Fragrances, it seems, are on a roll – a roller ball, that is.
From Marc Jacobs to Michael Kors, Ralph Lauren to Paco Rabanne, Kate Spade to Clean, popular prestige brands are now offering an alternative to the atomizer.
In some Sephora locations, a roller wall of fame displays the top 20 roll-on scents; they’re grouped by how fresh, flirty, sexy or sporty they are, with info about their notes.
Standard roll-on bottles are roughly the same size as a tube of mascara or lip gloss, containing seven millilitres of fragrance. They’re portable, inexpensive (generally between $20 and $35), easy to apply and, occasionally, even refillable.
Fragrance-industry expert Karen Grant says that the format serves as a “functional sample” compared to the tiny tester giveaways.
“Brands offering the [roll-on]have seen positive results,” Grant, a senior vice-president and global industry analyst with NPD Group in New York, says. “It’s new and feels younger and fresher, so, if a consumer carries one, the hope is she’ll use it more frequently than once a day and not leave it on her counter at home.”
Like conventional perfumes, roll-ons have the most oomph when applied wherever the body releases heat – inside the wrists, creases of the elbows, the neck. Hence the industry term “pulse point rollers.”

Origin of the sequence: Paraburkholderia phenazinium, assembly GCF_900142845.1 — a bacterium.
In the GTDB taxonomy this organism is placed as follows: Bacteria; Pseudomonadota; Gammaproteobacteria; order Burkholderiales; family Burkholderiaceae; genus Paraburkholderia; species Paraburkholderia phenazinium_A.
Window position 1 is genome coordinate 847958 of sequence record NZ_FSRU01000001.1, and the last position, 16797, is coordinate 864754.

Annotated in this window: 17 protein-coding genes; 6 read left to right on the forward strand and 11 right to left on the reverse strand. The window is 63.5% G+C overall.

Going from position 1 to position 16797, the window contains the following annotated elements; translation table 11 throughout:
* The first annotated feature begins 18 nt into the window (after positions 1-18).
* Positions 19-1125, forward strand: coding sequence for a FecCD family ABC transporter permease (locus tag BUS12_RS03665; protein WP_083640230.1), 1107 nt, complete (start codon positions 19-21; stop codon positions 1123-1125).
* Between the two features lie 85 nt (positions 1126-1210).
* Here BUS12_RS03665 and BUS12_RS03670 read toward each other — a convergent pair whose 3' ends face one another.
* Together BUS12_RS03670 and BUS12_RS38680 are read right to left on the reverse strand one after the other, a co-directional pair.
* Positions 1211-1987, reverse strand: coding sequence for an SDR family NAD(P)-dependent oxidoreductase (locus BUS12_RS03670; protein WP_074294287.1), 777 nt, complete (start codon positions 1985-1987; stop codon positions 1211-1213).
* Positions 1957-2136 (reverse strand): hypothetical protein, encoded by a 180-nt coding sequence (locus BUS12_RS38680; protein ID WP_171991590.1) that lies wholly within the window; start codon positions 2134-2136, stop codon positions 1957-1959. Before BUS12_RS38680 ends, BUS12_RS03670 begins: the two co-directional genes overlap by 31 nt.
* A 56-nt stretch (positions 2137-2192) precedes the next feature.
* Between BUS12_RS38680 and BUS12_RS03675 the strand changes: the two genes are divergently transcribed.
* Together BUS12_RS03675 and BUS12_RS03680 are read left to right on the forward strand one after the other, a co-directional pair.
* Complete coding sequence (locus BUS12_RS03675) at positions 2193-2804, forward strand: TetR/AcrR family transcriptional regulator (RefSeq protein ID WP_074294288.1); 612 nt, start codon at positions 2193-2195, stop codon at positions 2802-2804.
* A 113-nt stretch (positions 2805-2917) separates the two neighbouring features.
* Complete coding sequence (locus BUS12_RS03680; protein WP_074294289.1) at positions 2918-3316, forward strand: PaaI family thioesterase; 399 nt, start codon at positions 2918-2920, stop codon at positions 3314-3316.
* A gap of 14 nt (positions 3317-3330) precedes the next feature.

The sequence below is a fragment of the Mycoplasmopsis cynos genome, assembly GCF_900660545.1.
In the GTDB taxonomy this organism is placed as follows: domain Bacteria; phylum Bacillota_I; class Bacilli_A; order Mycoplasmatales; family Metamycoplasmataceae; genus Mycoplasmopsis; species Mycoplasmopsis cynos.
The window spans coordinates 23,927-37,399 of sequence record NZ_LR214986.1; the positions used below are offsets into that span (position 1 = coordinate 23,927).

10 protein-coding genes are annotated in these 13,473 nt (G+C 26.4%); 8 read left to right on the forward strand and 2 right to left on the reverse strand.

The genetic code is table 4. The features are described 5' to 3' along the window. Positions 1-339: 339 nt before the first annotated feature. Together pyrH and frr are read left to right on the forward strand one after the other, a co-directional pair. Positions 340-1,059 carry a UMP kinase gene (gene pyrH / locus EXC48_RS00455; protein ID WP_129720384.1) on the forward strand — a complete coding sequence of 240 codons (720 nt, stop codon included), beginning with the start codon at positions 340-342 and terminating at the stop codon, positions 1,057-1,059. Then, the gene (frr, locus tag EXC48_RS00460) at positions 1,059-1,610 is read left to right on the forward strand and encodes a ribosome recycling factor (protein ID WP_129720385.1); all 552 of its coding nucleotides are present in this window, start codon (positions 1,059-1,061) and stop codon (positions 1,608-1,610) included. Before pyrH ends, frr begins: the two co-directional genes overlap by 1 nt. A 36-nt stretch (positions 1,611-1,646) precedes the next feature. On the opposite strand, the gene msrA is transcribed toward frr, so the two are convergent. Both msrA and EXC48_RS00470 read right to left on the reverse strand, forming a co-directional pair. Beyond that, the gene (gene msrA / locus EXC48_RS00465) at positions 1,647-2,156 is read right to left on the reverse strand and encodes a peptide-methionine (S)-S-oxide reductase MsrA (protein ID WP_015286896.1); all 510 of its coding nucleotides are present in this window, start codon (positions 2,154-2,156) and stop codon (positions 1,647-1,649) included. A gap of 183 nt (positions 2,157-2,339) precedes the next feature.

But not all roll-ons are created equal.
While many contain alcohol, Toronto perfumer Susanne Langmuir’s fragrances don’t. Since launching her custom business more than nine years ago, she has used either jojoba oil or dipropylene glycol (a neutral liquid) as the bases for her rollers because she says they make good “carriers” for the raw materials. Since they are alcohol-free, they do not evaporate on contact the same way and also don’t feel greasy on the skin.
Langmuir explains that each base has its benefits. “Alcohol brings a fragrance to life and exposes the top, middle and base layers, so it’s more like fireworks. But from an application perspective, a lot of people prefer oil because it’s not as strong and certain fragrances can be longer-wearing in an oil base.”
Langmuir’s scents, sold under the name Sula Beauty, are available in 1,000 locations across North America; roll-ons, she says, account for 80 per cent of her sales.
It will be interesting to watch whether this format goes industry-wide. So far, trendsetters like Chanel, Hermès and Frédéric Malle have yet to roll out their own versions but have recently added purse-sized sprays to their repertoires – a sign they acknowledge the importance of the travel-friendly size. Niche brand Le Labo offers an alcohol-free, silicone-based gel that comes in a small pump format.
As I see (and smell) it, the roll-on fragrances create a more localized experience. Where an atomizer disperses scent, the roller ball keeps it contained to the area of application, which can be a bonus in offices that discourage strong perfumes.
I have also noticed that roll-on scents are typically lighter and more youthful. My theory is that the industry still sees this as an entry point into perfume, especially given the price.
As Grant points out, “the challenge is you don’t want the roll-on to be a tradeoff; you want to encourage greater usage so core customers are using it in addition to [the spray]and you’re [also]introducing the perfume to a whole new customer.”